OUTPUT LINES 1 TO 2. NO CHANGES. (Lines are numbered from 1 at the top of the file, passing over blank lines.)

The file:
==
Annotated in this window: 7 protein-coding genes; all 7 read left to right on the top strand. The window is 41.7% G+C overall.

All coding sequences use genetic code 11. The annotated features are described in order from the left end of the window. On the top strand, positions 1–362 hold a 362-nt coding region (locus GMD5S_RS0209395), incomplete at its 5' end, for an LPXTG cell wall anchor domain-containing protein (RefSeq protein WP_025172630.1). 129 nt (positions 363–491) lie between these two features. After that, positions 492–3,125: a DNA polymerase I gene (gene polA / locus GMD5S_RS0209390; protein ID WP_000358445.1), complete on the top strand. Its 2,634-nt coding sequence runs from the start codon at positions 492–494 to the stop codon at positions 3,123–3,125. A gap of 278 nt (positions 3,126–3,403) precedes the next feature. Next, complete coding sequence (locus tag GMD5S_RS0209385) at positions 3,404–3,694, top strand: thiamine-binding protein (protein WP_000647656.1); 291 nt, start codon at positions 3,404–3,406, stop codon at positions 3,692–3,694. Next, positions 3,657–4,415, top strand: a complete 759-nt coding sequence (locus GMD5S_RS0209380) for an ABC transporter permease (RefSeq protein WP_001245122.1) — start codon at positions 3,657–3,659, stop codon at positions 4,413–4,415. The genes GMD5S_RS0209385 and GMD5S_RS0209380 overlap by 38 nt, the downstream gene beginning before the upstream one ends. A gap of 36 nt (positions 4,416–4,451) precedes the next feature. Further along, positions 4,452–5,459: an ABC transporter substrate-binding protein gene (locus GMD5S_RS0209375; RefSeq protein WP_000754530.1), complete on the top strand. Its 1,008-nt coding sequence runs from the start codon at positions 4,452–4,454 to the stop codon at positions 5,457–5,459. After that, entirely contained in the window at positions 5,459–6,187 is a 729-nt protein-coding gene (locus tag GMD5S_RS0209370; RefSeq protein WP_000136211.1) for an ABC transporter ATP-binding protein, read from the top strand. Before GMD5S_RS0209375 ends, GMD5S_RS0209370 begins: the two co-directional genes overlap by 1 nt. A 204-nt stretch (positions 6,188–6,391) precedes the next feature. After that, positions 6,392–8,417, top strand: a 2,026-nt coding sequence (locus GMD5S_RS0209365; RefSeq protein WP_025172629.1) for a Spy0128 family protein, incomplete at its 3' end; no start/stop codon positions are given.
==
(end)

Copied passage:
Annotated in this window: 7 protein-coding genes; all 7 read left to right on the top strand. The window is 41.7% G+C overall.

All coding sequences use genetic code 11. The annotated features are described in order from the left end of the window. On the top strand, positions 1–362 hold a 362-nt coding region (locus GMD5S_RS0209395), incomplete at its 5' end, for an LPXTG cell wall anchor domain-containing protein (RefSeq protein WP_025172630.1). 129 nt (positions 363–491) lie between these two features. After that, positions 492–3,125: a DNA polymerase I gene (gene polA / locus GMD5S_RS0209390; protein ID WP_000358445.1), complete on the top strand. Its 2,634-nt coding sequence runs from the start codon at positions 492–494 to the stop codon at positions 3,123–3,125. A gap of 278 nt (positions 3,126–3,403) precedes the next feature. Next, complete coding sequence (locus tag GMD5S_RS0209385) at positions 3,404–3,694, top strand: thiamine-binding protein (protein WP_000647656.1); 291 nt, start codon at positions 3,404–3,406, stop codon at positions 3,692–3,694. Next, positions 3,657–4,415, top strand: a complete 759-nt coding sequence (locus GMD5S_RS0209380) for an ABC transporter permease (RefSeq protein WP_001245122.1) — start codon at positions 3,657–3,659, stop codon at positions 4,413–4,415. The genes GMD5S_RS0209385 and GMD5S_RS0209380 overlap by 38 nt, the downstream gene beginning before the upstream one ends. A gap of 36 nt (positions 4,416–4,451) precedes the next feature. Further along, positions 4,452–5,459: an ABC transporter substrate-binding protein gene (locus GMD5S_RS0209375; RefSeq protein WP_000754530.1), complete on the top strand. Its 1,008-nt coding sequence runs from the start codon at positions 4,452–4,454 to the stop codon at positions 5,457–5,459. After that, entirely contained in the window at positions 5,459–6,187 is a 729-nt protein-coding gene (locus tag GMD5S_RS0209370; RefSeq protein WP_000136211.1) for an ABC transporter ATP-binding protein, read from the top strand. Before GMD5S_RS0209375 ends, GMD5S_RS0209370 begins: the two co-directional genes overlap by 1 nt. A 204-nt stretch (positions 6,188–6,391) precedes the next feature. After that, positions 6,392–8,417, top strand: a 2,026-nt coding sequence (locus GMD5S_RS0209365; RefSeq protein WP_025172629.1) for a Spy0128 family protein, incomplete at its 3' end; no start/stop codon positions are given.